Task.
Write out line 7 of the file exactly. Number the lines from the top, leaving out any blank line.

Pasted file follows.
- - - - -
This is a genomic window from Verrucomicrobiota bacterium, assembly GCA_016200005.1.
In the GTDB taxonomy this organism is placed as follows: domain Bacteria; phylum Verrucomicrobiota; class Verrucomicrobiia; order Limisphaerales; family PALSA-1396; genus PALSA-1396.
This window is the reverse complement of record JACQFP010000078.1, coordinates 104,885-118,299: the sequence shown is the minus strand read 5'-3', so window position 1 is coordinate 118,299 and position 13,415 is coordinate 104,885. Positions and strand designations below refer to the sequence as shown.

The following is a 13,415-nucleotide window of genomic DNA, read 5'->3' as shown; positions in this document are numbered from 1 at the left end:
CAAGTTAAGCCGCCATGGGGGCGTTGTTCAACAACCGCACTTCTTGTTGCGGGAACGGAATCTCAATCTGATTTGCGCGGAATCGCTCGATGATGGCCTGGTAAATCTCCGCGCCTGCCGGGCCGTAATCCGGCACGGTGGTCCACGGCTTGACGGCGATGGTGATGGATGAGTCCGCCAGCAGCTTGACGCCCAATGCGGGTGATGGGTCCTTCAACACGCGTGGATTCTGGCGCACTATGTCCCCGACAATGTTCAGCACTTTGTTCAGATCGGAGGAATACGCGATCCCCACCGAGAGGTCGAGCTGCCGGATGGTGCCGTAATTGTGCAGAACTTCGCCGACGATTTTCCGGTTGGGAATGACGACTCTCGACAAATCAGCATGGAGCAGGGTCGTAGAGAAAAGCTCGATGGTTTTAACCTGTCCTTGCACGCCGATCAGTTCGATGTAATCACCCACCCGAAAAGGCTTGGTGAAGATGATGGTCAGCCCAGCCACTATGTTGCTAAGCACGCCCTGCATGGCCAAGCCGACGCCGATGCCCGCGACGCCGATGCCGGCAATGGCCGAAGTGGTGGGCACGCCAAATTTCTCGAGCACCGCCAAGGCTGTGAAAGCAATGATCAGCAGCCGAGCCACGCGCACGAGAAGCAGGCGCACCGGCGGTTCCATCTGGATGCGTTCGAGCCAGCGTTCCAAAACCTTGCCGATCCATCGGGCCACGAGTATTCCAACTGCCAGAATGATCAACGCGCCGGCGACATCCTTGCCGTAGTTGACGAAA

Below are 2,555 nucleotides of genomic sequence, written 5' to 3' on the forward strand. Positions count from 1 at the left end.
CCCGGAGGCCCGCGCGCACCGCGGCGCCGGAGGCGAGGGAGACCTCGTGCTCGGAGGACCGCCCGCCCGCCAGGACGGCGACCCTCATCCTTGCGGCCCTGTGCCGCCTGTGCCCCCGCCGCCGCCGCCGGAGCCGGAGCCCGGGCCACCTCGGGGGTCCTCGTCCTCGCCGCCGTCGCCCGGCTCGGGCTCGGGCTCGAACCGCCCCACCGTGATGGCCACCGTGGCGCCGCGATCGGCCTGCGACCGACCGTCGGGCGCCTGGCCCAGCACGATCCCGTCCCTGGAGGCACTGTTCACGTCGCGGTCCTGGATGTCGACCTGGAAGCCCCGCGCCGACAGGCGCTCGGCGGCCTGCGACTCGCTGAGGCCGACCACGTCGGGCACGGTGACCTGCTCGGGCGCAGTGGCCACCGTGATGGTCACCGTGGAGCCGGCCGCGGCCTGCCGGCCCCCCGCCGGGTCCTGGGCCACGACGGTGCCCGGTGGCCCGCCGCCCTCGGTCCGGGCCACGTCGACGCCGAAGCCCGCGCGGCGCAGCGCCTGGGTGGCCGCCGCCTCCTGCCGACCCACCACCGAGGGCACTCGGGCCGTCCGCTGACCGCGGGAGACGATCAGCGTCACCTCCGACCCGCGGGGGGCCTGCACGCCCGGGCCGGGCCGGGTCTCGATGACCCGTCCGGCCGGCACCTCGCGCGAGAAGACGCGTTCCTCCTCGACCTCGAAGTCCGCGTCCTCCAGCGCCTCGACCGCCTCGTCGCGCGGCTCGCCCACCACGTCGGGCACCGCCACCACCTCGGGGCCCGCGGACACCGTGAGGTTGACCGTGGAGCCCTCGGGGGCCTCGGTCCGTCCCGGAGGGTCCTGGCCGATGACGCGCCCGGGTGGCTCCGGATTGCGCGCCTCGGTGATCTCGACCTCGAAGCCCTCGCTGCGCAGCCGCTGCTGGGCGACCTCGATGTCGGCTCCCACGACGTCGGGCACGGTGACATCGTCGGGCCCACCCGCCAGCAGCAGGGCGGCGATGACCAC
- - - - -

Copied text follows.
CCCGGAGGCCCGCGCGCACCGCGGCGCCGGAGGCGAGGGAGACCTCGTGCTCGGAGGACCGCCCGCCCGCCAGGACGGCGACCCTCATCCTTGCGGCCCTGTGCCGCCTGTGCCCCCGCCGCCGCCGCCGGAGCCGGAGCCCGGGCCACCTCGGGGGTCCTCGTCCTCGCCGCCGTCGCCCGGCTCGGGCTCGGGCTCGAACCGCCCCACCGTGATGGCCACCGTGGCGCCGCGATCGGCCTGCGACCGACCGTCGGGCGCCTGGCCCAGCACGATCCCGTCCCTGGAGGCACTGTTCACGTCGCGGTCCTGGATGTCGACCTGGAAGCCCCGCGCCGACAGGCGCTCGGCGGCCTGCGACTCGCTGAGGCCGACCACGTCGGGCACGGTGACCTGCTCGGGCGCAGTGGCCACCGTGATGGTCACCGTGGAGCCGGCCGCGGCCTGCCGGCCCCCCGCCGGGTCCTGGGCCACGACGGTGCCCGGTGGCCCGCCGCCCTCGGTCCGGGCCACGTCGACGCCGAAGCCCGCGCGGCGCAGCGCCTGGGTGGCCGCCGCCTCCTGCCGACCCACCACCGAGGGCACTCGGGCCGTCCGCTGACCGCGGGAGACGATCAGCGTCACCTCCGACCCGCGGGGGGCCTGCACGCCCGGGCCGGGCCGGGTCTCGATGACCCGTCCGGCCGGCACCTCGCGCGAGAAGACGCGTTCCTCCTCGACCTCGAAGTCCGCGTCCTCCAGCGCCTCGACCGCCTCGTCGCGCGGCTCGCCCACCACGTCGGGCACCGCCACCACCTCGGGGCCCGCGGACACCGTGAGGTTGACCGTGGAGCCCTCGGGGGCCTCGGTCCGTCCCGGAGGGTCCTGGCCGATGACGCGCCCGGGTGGCTCCGGATTGCGCGCCTCGGTGATCTCGACCTCGAAGCCCTCGCTGCGCAGCCGCTGCTGGGCGACCTCGATGTCGGCTCCCACGACGTCGGGCACGGTGACATCGTCGGGCCCACCCGCCAGCAGCAGGGCGGCGATGACCAC